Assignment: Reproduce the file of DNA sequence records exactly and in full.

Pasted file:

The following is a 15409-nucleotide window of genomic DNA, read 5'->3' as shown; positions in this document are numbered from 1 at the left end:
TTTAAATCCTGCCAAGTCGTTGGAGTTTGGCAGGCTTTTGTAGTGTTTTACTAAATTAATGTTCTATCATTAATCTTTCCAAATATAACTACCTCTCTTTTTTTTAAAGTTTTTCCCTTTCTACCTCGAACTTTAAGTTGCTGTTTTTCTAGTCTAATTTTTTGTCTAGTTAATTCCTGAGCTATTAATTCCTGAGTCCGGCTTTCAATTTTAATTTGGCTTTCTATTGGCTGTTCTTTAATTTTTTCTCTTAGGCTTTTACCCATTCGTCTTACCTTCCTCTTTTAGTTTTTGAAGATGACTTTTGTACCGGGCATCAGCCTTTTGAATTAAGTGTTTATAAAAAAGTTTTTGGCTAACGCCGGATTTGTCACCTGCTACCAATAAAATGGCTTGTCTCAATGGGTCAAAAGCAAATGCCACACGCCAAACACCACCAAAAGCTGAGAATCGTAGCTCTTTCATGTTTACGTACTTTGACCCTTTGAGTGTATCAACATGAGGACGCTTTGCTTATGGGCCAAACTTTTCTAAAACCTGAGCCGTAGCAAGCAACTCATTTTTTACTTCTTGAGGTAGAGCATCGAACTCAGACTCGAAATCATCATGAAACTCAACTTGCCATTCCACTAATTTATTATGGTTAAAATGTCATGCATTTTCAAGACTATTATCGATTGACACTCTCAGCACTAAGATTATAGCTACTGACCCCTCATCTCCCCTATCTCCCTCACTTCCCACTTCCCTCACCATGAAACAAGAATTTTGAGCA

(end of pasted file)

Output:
The following is a 15409-nucleotide window of genomic DNA, read 5'->3' as shown; positions in this document are numbered from 1 at the left end:
TTTAAATCCTGCCAAGTCGTTGGAGTTTGGCAGGCTTTTGTAGTGTTTTACTAAATTAATGTTCTATCATTAATCTTTCCAAATATAACTACCTCTCTTTTTTTTAAAGTTTTTCCCTTTCTACCTCGAACTTTAAGTTGCTGTTTTTCTAGTCTAATTTTTTGTCTAGTTAATTCCTGAGCTATTAATTCCTGAGTCCGGCTTTCAATTTTAATTTGGCTTTCTATTGGCTGTTCTTTAATTTTTTCTCTTAGGCTTTTACCCATTCGTCTTACCTTCCTCTTTTAGTTTTTGAAGATGACTTTTGTACCGGGCATCAGCCTTTTGAATTAAGTGTTTATAAAAAAGTTTTTGGCTAACGCCGGATTTGTCACCTGCTACCAATAAAATGGCTTGTCTCAATGGGTCAAAAGCAAATGCCACACGCCAAACACCACCAAAAGCTGAGAATCGTAGCTCTTTCATGTTTACGTACTTTGACCCTTTGAGTGTATCAACATGAGGACGCTTTGCTTATGGGCCAAACTTTTCTAAAACCTGAGCCGTAGCAAGCAACTCATTTTTTACTTCTTGAGGTAGAGCATCGAACTCAGACTCGAAATCATCATGAAACTCAACTTGCCATTCCACTAATTTATTATGGTTAAAATGTCATGCATTTTCAAGACTATTATCGATTGACACTCTCAGCACTAAGATTATAGCTACTGACCCCTCATCTCCCCTATCTCCCTCACTTCCCACTTCCCTCACCATGAAACAAGAATTTTGAGCA